The Role and Success of Russ Brandon


A very hot topic around the 2017 Buffalo Bills front office has been, “Who is this Russ Brandon character that has been around during the entire drought?” Well, let’s dive into this question. Much has been made about what Brandon actually does among fans who are desperate to find the reason for the Bills’ sustained lack of success.

Russ Brandon was originally employed by the Bills in 1997, so the team has indeed made the playoffs since Brandon has been on board. There is more evidence that the stadium being built atop an old cemetery (or maybe *gasp* Tom Brady) has much more to do with the drought than Russ Brandon.

Next, the question that pops up immediately before we go any further is this: What exactly does Russ Brandon do? Does the Bills fanbase have the right to go into Terry and Kim Pegula’s office and ask what he does? After all, the fans pay good money, and all they’ve gotten in return this millennium is mediocrity. Naturally, they demand answers! Let’s take a closer look at the enigmatic role of Russ Brandon.

As quoted from The Buffalo News’ interview with Bills owner Terry Pegula –

“Russ might like to look at how scouts break down film for the same reasons I do, because I find it fascinating and I enjoy it. I’ll be there while they’re watching film, but that doesn’t mean I’m evaluating players. But inside the football tower [Pegula positions his hands as if holding an orb] are the owners, the coach and the GM, working tightly together. We help them with whatever they need. They work in unison, and if Doug Whaley wants to walk down the hall and ask Russ Brandon a question, he’s totally free to do that. If Russ wants to come down the hall to talk to Doug or the coach, we encourage that. That’s a good, healthy organization.”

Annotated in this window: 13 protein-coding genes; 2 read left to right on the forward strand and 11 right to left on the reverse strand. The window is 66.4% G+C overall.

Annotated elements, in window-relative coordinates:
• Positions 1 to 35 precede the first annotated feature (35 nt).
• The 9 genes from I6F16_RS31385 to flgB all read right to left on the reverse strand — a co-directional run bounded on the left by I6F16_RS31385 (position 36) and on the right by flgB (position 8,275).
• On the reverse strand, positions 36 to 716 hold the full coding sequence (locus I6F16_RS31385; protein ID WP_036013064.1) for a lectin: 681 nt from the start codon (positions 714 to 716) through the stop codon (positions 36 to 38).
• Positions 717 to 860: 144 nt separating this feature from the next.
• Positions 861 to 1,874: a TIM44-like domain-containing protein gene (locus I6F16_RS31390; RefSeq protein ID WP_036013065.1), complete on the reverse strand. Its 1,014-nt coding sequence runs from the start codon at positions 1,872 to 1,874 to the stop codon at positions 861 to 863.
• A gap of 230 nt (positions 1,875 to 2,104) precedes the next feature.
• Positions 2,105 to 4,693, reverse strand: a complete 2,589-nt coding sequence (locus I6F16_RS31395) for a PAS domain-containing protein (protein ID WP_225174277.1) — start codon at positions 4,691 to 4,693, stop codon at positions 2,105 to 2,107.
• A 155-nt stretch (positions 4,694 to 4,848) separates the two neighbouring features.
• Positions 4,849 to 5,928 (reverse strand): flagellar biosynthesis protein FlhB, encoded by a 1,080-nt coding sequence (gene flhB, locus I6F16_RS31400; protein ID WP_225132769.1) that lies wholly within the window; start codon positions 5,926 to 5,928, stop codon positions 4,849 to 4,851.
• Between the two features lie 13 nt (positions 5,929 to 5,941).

Russ Brandon oversees PSEs (Pegula Sports and Entertainment’s) entire operation. He is the president of the Bills, Sabres, and the AHL’s Rochester Americans. He also manages the hotel, restaurant and music entities that fall under the PSE business operation. Surely during his duties coordinating Kelsea Ballerini’s tour schedule, he’s encouraging rogue GM Doug Whaley to draft Kolby Listenbee with the Bills 6th round draft choice. That’s after he ignores medical information and pushes the Bills to draft Shaq Lawson 19th overall, after of course deciding the nightly specials at (716) Food and Spirt at HarborCenter. You get the picture. Clearly, I think the Bills fanbase has used Russ Brandon as a scapegoat for many decisions in which he really played no part.

But enough about what Brandon doesn’t do. What does he do?

Russ was a behind the scenes executive until the Bills handcuffed themselves by giving Marv Levy the GM job in 2006, following Tom Donahoe’s departure. In early 2008, Ralph Wilson decided to Elevate Brandon to a COO role, with the duties of overseeing the Bills’ football and business operations. Following the 2009 season, Buddy Nix was elevated to the Bills GM, making him responsible for handling all football operations. Russ was pushed back to his familiar role of leading Bills business and marketing.

The Bills have had back to back years with their highest ticket sales since the 90s, and they are getting their share of the NFL’s TV revenue. Russ has been great for the Bills’ bottom line. This is what we are looking for out of your PSE president, isn’t it? As is commonly forgotten, football is a business, and a grossly profitable one, at that. Don’t we remember the days of penny pinching and playing cash-to-cap? Russ Brandon helped sell the Bills for 1.7 billion dollars. He made the Wilsons’ estate a ton of money and helped keep the team in Buffalo. He helped work out the Erie County lease deal that basically blocked anyone from moving the Bills and immediately earned respect from his new bosses.